Author: Philip Mosley
When Alistair Brownlee stormed to his second successive Olympic triathlon gold at the 2016 Rio Olympics, he ate up the 10km run in a swift 31 minutes and nine seconds. Gwen Jorgensen won the women’s gold, blasting through the 10km run in 34 minutes and nine seconds. Analyze both runs and the captivating images are of both elites executing pitch-perfect running form—as you’d expect from athletes at the peak of their powers.
Sadly, back on planet age-grouper, things were very different when the biomechanics of cycling and then running are placed beneath the microscope. It seems the prospect of injury is heightened if your form isn’t Brownlee- or Jorgensen-like.
Around 70 percent of injuries reported in triathlon occur during, or because of, the run. That’s not surprising, as the weight-bearing nature of running, though good for bone health, is more stressful on the joints and muscles than both swimming and cycling.
According to research, this specter of injury is further impacted by the previous bike leg. A team from Miami University examined a group of triathletes’ running posture and movement patterns in what’s called the “sagittal plane.” This is also called the “longitudinal plane,” and anatomically divides the body into right and left parts.
The US researchers examined the running patterns of 28 recreational triathletes who ran at a self-selected speed on a customized treadmill, both before and after riding a bike for 30 minutes. Their cycling intensity was based on rate of perceived exertion (RPE) with the athletes told to settle into the range of 12-14 out of 20, which translates as moderate to somewhat hard.
Twelve cameras surrounded each runner (and treadmill) to capture the triathletes’ 3D kinematics at different times (two, six, 10 and 14 minutes) during the run. The goal was to understand how 30 minutes in the cycling position influenced their subsequent running biomechanics.
Leaning too Far
The results? It’s perhaps of no great surprise that running movement was significantly impacted by spending 30 minutes in the prolonged and trunk-flexed cycling position. Whereas the likes of Brownlee and Jorgensen flow gracefully from bike to run, striding into a sustainable, efficient and fast tempo, the recreational triathletes saw greater peak angles for anterior (forward) pelvic tilt; an increase in hip flexion and spine extension; and a decrease in hip extension across all the time points.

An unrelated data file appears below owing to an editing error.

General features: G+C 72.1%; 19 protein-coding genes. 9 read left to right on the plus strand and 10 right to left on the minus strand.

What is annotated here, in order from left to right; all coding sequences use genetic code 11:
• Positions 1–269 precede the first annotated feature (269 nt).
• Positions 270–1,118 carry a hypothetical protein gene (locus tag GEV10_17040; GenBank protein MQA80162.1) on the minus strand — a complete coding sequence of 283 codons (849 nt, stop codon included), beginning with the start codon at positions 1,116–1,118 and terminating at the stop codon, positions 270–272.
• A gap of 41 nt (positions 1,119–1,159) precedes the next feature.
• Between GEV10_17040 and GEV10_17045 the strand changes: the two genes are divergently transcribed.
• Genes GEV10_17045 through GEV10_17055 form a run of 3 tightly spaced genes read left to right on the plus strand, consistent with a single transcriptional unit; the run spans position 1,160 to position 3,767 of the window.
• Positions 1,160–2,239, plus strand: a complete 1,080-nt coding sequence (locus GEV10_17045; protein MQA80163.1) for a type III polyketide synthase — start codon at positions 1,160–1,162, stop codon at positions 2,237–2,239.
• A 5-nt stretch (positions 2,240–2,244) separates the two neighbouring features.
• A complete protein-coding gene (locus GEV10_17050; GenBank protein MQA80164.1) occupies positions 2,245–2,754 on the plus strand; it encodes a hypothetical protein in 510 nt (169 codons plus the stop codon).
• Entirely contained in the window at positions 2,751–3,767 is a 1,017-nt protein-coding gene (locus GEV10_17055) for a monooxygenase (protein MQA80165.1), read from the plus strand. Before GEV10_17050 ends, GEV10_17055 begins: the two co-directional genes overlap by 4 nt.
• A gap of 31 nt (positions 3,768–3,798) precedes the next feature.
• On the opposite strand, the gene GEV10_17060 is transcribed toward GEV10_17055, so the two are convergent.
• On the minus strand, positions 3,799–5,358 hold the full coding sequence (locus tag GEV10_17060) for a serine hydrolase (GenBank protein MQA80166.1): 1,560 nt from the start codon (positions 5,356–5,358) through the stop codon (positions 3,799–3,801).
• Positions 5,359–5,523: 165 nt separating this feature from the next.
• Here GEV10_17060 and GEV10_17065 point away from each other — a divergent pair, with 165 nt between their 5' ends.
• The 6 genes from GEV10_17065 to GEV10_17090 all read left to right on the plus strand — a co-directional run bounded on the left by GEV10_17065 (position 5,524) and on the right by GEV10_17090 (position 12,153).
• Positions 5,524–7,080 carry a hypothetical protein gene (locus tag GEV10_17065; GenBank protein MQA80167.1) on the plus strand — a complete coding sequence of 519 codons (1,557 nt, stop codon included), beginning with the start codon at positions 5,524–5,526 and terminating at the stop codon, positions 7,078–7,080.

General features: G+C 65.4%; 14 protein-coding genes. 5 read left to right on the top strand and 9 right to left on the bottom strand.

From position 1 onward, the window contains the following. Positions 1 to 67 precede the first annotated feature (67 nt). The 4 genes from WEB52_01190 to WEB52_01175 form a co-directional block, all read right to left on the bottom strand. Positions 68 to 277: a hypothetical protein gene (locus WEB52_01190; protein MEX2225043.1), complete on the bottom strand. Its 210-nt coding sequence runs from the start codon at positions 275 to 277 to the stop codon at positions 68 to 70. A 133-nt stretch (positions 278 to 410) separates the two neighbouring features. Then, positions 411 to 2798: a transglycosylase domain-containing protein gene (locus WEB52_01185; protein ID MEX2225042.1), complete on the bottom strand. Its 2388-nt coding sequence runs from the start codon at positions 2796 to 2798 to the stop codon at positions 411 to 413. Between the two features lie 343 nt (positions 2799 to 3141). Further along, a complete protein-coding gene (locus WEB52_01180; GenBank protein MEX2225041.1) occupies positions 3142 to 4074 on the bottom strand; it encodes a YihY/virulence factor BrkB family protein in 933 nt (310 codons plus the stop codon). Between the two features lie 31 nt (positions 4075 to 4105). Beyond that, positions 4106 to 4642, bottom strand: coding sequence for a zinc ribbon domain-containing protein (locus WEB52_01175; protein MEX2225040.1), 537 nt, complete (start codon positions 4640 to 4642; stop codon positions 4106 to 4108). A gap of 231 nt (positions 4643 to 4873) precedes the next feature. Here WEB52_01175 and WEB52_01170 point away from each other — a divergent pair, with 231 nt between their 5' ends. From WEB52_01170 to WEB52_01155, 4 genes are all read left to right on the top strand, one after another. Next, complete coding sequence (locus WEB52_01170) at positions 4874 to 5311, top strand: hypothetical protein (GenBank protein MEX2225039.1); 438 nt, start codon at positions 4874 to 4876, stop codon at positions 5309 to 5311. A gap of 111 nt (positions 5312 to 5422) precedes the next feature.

Knitted together, essentially this meant a greater forward lean around the pelvic area and exaggeration of hip flexion. This resulted in a forward-leaning posture that, said the researchers, meant a far-from-optimum stride length.
These inefficiencies and changes were noticeable in the sagittal plane, specifically at the spine, pelvis and hip, leading the researchers to conclude that these alterations were enough to increase injury risk and, of course, impact running performance.
These effects are not ideal, but not terminal either. There are plenty of solutions for age groupers hoping to improve their run—one being hip-flexor stretching. A simple exercise is easing into the lunge position and gently applying pressure to the buttocks of the rear leg in a forward direction to increase the stretch intensity. A more complete gluteal and lower-back strengthening program will also improve hip extension and running posture after cycling.
And there’s also evidence from a study in Spain that plyometric training bulletproofs the triathlete’s body so that they’re more resilient to neurological fatigue when transitioning from bike to run; in fact, the researchers showed a significant improvement in the first kilometer post-T2 due to better biomechanics.
Again intuitively, the cycle leg also affects running efficiency, or economy, according to a further study from Australia. Broadly, high running economy equates to expending less energy for a given pace. This is especially attractive at higher speeds where you burn through limited glycogen (the muscle’s carb stores) stores at a swift rate.
The Aussie team analyzed the running economy, muscle activity and limb movement along the sagittal plane of 15 moderately-trained triathletes, again either following a bike (this time a 45min high-intensity ride) or with no preceding cycle.
What did they find? That muscle recruitment and kinematics during running was significantly changed post-cycle in seven of the 15 triathletes. This alteration realized a significant drop in running economy, leading to greater oxygen uptake to sustain the same running speed. Interestingly, a change in ankle angle when the foot contacted the ground accounted for about two-thirds of the reduction in running economy.
Strategies to rectify the situation include building optimum ankle strength and flexibility via such simple exercises as calf raises and suitable stretches. And even exaggerating the ankle movement when pedaling (also known as ‘ankling’) a few minutes ahead of transition two to prepare you for the run. Spinning a lower gear’s also beneficial for the change from pedaling to striding.
So there you go—with a few strengthening and stretching exercises, you can bike and run into 2021 with the stylish, efficient and injury-reduced biomechanics of a Brownlee or Jorgensen.